Earlier this week, we asked you who you thought would lead the Chicago Bears in rushing in 2023 and if you thought the Bears would repeat as the NFL’s rushing leader this season. I was a bit surprised by the results.
When the Bears drafted running back Roschon Johnson in the fourth round, the talk around social media, our comment section, and local sports radio was that his all-around game would eventually see him become Chicago’s RB1. Khalil Herbert would begin the year as the starter, but by mid-season, it would be the RoJo show.
Somewhere between then and now, fans have come around to appreciate Herbert’s running skills, and 56% of us have him pegged as the most likely player to lead Chicago’s ground attack.
In 2022, Justin Fields led the Bears with 1,143 rushing yards, David Montgomery was second with 801, and Herbert third with 731. Montgomery played 328 more snaps than Herbert, so if Herbert is on the field more, he might put his 5.7 yards per carry to use more often.
The key for Herbert getting more opportunities and improving on last year’s 301 offensive snaps is proving he’s a viable option in the passing game. If he does that, he’ll be able to stay in the game, and the Bears won’t be tipping their hand with him.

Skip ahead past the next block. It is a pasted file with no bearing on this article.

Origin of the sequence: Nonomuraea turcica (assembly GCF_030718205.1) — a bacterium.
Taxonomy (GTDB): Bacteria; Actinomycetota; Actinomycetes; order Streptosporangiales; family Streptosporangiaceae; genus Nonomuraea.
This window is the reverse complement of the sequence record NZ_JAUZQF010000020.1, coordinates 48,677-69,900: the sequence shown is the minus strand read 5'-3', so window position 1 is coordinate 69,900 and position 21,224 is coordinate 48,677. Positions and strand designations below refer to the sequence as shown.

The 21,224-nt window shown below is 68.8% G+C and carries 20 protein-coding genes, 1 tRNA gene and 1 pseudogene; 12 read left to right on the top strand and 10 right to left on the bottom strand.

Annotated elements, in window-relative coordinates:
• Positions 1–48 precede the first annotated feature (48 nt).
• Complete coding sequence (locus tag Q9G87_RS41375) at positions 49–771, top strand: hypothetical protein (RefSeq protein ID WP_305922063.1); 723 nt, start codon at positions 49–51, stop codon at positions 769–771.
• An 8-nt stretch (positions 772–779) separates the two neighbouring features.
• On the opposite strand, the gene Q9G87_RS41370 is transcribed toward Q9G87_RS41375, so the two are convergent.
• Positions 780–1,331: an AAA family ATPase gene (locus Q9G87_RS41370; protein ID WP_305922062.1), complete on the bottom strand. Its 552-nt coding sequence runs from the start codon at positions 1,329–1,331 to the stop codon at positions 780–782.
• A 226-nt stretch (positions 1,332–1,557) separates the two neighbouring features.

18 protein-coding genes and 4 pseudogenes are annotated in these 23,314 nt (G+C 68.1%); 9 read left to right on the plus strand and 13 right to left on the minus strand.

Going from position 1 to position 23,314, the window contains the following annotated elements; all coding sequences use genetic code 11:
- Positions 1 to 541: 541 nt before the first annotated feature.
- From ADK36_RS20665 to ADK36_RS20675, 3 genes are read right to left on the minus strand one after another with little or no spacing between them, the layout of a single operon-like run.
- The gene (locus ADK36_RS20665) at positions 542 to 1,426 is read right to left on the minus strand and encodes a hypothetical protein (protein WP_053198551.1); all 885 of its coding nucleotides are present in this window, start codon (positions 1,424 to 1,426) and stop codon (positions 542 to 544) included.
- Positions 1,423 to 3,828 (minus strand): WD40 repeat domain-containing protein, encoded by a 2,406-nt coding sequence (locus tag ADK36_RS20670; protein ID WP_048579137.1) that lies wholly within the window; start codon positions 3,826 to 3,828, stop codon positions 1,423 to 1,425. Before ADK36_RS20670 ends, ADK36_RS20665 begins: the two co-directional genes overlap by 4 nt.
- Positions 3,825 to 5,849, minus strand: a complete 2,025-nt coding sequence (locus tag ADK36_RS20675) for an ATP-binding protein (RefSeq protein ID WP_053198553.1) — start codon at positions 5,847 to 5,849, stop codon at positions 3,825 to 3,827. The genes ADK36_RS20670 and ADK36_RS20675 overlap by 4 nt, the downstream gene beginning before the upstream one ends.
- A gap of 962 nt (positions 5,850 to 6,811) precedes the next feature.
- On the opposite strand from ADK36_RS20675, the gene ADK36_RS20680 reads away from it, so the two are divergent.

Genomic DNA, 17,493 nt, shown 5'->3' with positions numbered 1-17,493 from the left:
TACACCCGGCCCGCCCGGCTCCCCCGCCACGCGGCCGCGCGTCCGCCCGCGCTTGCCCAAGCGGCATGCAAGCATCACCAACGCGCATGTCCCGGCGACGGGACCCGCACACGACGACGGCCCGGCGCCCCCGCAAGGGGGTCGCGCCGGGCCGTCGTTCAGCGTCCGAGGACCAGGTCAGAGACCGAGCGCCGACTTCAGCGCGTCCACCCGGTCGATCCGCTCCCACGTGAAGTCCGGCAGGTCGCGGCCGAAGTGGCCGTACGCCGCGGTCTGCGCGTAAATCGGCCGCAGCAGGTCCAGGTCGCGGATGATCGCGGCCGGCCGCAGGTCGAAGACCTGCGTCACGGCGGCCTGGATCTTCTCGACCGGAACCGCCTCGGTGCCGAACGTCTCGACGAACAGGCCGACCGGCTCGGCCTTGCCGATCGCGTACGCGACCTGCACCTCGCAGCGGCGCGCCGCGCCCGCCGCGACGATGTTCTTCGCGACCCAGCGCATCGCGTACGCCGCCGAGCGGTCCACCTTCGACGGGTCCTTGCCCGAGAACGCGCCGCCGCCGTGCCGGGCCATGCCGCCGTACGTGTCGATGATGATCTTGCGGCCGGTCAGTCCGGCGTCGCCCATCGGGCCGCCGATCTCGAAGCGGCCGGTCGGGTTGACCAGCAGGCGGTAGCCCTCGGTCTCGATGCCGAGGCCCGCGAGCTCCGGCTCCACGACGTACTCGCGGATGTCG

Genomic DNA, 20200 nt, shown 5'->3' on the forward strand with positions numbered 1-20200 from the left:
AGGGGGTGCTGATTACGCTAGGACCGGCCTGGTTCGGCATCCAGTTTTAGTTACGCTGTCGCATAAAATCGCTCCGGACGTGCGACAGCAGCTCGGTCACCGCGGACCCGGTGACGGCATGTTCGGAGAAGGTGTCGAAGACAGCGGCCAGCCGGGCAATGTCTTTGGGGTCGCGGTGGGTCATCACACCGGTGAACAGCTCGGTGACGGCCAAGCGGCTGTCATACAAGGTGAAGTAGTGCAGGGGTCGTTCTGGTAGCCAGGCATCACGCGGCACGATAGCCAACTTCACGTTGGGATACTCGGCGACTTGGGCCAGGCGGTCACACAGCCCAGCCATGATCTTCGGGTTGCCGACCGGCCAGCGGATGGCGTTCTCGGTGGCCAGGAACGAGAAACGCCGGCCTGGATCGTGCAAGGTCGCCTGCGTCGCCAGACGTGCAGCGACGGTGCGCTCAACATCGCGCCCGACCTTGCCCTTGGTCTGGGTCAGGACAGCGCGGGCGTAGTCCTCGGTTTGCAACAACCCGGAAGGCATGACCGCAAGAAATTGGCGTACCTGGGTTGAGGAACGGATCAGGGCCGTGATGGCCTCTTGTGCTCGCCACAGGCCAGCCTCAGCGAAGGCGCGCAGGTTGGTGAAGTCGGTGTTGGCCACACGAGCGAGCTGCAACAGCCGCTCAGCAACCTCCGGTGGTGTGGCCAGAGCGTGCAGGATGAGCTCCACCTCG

Last season, the Bears rushed for a league-leading 3,014 yards, with the Baltimore Ravens in second (2,720), the Atlanta Falcons next (2,718), followed by the New York Giants (2,519), and the Philadelphia Eagles (2,509) rounding out the top five. Each of those teams had an athletic quarterback boosting their numbers, which is something the Bears will have again in 2023.
More than half of our fans feel the Bears will lead the NFL in rushing in 2023, but if offensive coordinator Luke Getsy opens things up a bit, then there’s no way the Bears run the ball a league-leading 56% of the time again.
The Bears were one of three teams (Falcons and Ravens) that ran more than they passed last year, but sticking with that script doesn’t make sense with a bonafide number-one receiver on the team now. Or with Chase Claypool having an entire offseason to work with Fields. Or with a healthy Darnell Mooney, a returning Cole Kmet, and a legit move tight end in Robert Tonyan in the offense.
Last year, Fields did a lot of his damage on scrambles, but what if the revamped receiving corps allows him to throw the ball a few more times per game? What if more trust in the receivers will lead to fewer sacks?
In 2022, Fields attempted 318 passes, he scrambled on 69 more called pass attempts, and he was sacked on 55 other pass attempts, meaning Getsy called 442 pass plays.
If Chicago’s offense is more functional, then some of those scrambles and sacks will be attempted passes. Getsy will also be able to scale back some of the designed QB runs if he trusts his playmakers. This is a big reason I expect Fields to grow as a passer and why I don’t think he’ll crack a thousand yards again.
The Bears will still want to pound teams, but that ratio will creep closer to 50/50, and if Fields shows that his short game is better, it’ll swing to more passes than runs.
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